Mass. considers rules for secondary metals dealers
BOSTON (AP) — State lawmakers are considering a bill aimed at reducing the theft of secondary metals.
The legislation recently approved by the Senate requires secondary metals dealers to register with local police departments and to keep records and receipts of all transactions. Dealers also would have to keep photographs and descriptions of most pieces of metal valued above $250.
Secondary metals are produced from other scrap metals or alloys.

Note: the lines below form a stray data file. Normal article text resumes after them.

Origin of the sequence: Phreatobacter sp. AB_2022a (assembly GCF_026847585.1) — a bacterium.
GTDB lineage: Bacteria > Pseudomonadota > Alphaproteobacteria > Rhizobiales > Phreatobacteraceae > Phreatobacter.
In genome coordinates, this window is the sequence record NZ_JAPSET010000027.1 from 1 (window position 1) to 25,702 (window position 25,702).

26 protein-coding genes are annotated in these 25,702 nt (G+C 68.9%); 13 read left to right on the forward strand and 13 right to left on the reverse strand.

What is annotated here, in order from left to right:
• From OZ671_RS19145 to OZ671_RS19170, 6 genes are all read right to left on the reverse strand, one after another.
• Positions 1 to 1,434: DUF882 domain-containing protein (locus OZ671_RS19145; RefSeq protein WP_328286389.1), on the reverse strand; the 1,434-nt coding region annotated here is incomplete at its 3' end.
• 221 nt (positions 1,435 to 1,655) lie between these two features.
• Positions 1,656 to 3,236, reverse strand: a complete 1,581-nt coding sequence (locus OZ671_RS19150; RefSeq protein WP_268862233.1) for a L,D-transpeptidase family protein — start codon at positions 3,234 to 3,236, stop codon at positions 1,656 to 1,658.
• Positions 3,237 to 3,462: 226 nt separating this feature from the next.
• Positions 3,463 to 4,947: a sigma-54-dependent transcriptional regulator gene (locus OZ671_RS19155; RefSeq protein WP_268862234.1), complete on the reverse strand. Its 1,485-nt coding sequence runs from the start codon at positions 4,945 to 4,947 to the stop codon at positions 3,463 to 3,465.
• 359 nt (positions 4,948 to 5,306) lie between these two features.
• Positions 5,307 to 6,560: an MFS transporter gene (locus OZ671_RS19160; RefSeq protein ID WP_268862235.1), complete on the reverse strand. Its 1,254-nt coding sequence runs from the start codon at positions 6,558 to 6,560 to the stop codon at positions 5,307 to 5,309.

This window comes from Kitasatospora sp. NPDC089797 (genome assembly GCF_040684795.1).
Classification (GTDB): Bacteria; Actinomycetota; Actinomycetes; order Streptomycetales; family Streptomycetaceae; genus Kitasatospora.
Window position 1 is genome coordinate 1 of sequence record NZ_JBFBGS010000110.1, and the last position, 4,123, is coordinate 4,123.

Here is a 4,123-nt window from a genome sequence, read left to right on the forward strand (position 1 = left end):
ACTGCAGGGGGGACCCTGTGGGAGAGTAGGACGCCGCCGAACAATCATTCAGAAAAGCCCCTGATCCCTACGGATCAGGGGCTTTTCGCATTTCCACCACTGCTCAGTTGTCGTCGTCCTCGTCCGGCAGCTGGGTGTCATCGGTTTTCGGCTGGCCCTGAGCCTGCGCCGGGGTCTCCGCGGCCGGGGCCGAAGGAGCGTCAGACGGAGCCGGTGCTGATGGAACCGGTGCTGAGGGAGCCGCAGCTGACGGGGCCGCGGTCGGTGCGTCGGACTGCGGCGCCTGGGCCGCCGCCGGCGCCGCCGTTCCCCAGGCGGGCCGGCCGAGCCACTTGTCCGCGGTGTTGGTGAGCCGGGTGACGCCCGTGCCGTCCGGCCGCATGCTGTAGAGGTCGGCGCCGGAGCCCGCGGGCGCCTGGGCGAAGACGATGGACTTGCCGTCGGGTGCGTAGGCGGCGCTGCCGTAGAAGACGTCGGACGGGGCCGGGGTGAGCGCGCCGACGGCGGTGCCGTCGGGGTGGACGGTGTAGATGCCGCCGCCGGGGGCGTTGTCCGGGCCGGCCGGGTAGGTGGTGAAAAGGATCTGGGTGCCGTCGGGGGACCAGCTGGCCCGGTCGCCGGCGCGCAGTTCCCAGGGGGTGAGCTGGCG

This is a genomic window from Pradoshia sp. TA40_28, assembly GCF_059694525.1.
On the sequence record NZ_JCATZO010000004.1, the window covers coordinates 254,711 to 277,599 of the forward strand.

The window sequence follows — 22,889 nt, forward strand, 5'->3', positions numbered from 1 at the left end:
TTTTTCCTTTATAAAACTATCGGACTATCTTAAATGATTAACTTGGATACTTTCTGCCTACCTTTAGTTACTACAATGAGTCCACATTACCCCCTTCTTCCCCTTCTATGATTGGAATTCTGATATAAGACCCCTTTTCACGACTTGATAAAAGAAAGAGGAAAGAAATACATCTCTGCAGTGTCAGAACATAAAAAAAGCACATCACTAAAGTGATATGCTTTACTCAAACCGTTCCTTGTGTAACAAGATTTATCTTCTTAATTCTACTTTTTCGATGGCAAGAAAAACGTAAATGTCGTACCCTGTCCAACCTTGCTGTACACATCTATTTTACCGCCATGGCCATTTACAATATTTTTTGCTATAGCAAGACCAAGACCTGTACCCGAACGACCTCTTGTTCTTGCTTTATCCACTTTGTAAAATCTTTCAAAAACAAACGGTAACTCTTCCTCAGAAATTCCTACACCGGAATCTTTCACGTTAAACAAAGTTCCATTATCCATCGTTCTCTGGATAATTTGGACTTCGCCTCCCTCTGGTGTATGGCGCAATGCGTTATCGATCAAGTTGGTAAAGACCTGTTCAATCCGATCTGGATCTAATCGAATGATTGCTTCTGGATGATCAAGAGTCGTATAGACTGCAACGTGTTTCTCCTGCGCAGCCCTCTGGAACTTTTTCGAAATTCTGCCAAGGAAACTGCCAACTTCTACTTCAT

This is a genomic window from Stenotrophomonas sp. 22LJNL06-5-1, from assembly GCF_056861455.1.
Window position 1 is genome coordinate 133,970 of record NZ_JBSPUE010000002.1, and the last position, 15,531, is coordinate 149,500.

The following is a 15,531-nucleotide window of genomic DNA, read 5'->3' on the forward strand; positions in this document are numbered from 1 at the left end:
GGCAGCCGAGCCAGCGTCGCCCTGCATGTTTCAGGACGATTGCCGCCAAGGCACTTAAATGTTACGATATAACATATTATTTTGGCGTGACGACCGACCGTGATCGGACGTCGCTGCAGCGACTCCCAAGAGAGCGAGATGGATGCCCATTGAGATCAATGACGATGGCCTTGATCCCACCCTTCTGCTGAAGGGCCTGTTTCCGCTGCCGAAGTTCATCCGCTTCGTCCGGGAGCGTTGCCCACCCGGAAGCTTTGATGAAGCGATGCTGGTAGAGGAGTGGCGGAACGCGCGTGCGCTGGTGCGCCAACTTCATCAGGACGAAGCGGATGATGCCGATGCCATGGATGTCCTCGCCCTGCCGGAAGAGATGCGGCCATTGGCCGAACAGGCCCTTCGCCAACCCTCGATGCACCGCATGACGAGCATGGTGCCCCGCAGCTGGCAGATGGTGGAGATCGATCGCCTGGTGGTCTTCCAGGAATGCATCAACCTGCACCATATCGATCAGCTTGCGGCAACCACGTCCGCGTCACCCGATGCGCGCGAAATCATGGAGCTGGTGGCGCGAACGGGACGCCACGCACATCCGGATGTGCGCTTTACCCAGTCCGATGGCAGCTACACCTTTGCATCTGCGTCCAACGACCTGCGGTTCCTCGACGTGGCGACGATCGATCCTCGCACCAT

Senate President Therese Murray credits a Bourne police officer with the idea of regulating the metals. Lt. Richard Silvestro told Murray that he had noticed an uptick in thefts of catalytic converters and copper.
The bill, which could be taken up by the House next year, also would prohibit dealers from accepting certain items such as street signs, manhole covers and beer kegs.